Nokia N97: Good, but not even the best

ExtraGSM Team  |  August 26 2009  |   Comments 0

Display and Touch

In opposition to the iPhone and T-Mobile G1 which have capacitive touch screens, the Nokia N97 is presented to us with a resistive screen, meaning that you don't don't have the option of multi-touch and the necesity to press a little harder. A nice feature is that you can easily use either a fingernail or a stylus, which you wil have to hang it from the mini-lanyard in order to always have it with you. Making a few comparisons, we would have to say that the HTC Touch Pro2 also has a resistive touch screen but still it feels much more consistent as well as more responsive to touch.

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At a first glimpse, the N97 seems more controllable and more responsive than the Nokia 5800 XpressMusic, but the user interface that Nokia has to offer is a turn off. While in the web browser things are pretty normal meaning that you drag the page in a normal fashion, (when you drag it to the left the page obviously moves to the left), when it comes to icons in the application home screen and lists such as contacts, these are surprisingly designed to be moved with the aid of the scroll bar, a total mistery to us. Indeed, you have the option of grabbing the list of contacts instead of the scroll bar itself but this requieres you to drag the list in the same direction you'd move the scroll bar as opposed to the iPhone or HTC ToucFLO 3D for example. Sure, it's easier to move through long lists on the N97 rather than the Nokia 5800 but still, if you have more than 50 items in a list, it's a real bore. As far as the screen goes, we have to notice that it's really sharp and bright, although it hasn't got that enthusiastic effect of the Samsung Omnia S60 with it's Amoled display. And even though it's a tad brighter than the iPhone and G1's, it's not nearly as attractive.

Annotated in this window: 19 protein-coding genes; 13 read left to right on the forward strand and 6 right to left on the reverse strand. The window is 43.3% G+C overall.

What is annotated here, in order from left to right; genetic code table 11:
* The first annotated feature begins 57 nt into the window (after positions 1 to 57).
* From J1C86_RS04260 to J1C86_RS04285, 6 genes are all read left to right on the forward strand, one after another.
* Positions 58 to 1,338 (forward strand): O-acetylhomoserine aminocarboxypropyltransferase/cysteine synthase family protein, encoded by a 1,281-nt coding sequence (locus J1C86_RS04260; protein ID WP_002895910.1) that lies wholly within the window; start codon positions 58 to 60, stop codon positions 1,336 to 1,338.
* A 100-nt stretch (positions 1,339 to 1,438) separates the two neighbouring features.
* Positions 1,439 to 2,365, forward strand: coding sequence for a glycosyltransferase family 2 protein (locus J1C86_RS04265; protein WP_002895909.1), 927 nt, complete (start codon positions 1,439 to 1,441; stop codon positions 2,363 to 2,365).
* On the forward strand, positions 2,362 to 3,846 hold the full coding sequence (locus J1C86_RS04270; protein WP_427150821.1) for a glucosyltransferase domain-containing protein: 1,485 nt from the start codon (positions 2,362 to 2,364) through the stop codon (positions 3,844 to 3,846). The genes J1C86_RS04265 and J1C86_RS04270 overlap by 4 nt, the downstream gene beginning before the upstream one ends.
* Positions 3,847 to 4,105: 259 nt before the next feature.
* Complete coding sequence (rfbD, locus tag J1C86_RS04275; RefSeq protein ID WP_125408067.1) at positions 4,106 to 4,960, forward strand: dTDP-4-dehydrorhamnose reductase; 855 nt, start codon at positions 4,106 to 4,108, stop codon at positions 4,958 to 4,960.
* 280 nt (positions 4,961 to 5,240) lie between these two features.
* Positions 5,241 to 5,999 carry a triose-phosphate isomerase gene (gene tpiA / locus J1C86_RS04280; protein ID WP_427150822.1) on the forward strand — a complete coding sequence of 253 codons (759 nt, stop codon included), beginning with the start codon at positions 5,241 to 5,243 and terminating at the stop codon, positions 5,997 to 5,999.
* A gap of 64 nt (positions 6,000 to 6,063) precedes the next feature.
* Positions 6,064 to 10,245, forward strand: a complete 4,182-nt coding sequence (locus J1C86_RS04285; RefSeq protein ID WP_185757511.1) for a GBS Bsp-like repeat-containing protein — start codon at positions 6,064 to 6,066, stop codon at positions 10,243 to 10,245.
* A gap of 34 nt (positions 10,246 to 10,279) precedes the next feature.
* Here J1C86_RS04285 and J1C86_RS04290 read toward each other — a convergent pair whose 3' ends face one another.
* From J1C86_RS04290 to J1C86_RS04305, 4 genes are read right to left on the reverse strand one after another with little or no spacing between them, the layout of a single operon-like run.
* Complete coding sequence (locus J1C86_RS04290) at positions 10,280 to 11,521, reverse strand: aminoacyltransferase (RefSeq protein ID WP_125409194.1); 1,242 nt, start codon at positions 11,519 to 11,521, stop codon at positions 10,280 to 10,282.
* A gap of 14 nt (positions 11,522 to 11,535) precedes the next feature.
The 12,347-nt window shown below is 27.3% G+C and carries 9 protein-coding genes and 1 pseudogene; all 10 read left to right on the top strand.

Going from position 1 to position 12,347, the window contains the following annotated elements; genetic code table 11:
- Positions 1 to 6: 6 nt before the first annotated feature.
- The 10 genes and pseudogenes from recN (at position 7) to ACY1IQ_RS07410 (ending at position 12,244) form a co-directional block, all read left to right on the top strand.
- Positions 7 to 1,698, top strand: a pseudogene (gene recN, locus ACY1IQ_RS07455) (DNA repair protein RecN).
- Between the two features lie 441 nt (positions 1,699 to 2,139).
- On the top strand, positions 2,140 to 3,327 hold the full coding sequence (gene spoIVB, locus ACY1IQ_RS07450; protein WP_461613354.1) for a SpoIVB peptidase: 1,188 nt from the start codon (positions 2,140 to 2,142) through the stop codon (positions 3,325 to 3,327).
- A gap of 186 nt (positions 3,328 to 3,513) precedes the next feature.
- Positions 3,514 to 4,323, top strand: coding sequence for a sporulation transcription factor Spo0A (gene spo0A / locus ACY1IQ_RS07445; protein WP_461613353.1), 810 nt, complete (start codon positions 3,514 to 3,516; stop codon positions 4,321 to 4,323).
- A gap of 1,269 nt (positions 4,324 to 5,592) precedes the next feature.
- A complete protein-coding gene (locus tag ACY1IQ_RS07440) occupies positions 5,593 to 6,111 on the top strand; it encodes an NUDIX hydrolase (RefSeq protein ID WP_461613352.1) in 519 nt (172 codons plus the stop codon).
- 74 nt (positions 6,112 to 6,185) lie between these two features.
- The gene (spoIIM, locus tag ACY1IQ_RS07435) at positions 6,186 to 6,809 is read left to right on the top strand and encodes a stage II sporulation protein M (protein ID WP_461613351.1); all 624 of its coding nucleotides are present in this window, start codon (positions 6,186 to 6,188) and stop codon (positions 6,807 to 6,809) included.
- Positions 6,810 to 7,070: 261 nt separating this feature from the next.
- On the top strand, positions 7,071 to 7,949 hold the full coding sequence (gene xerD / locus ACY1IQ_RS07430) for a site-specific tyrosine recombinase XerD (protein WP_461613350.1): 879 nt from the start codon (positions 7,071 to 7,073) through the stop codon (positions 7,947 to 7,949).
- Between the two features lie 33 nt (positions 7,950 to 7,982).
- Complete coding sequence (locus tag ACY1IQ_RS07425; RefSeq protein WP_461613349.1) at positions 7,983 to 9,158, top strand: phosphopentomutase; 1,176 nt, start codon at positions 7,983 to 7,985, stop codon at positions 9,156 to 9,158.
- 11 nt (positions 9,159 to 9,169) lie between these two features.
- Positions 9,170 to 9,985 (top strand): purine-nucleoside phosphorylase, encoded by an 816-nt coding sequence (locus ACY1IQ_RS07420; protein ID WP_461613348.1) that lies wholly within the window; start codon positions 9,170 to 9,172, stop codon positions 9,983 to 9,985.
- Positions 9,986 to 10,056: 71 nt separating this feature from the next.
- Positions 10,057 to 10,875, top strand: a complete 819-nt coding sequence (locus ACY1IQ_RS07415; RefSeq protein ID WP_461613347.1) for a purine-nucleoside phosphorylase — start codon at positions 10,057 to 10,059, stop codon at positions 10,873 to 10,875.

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Nokia N97: Good, but not even the best

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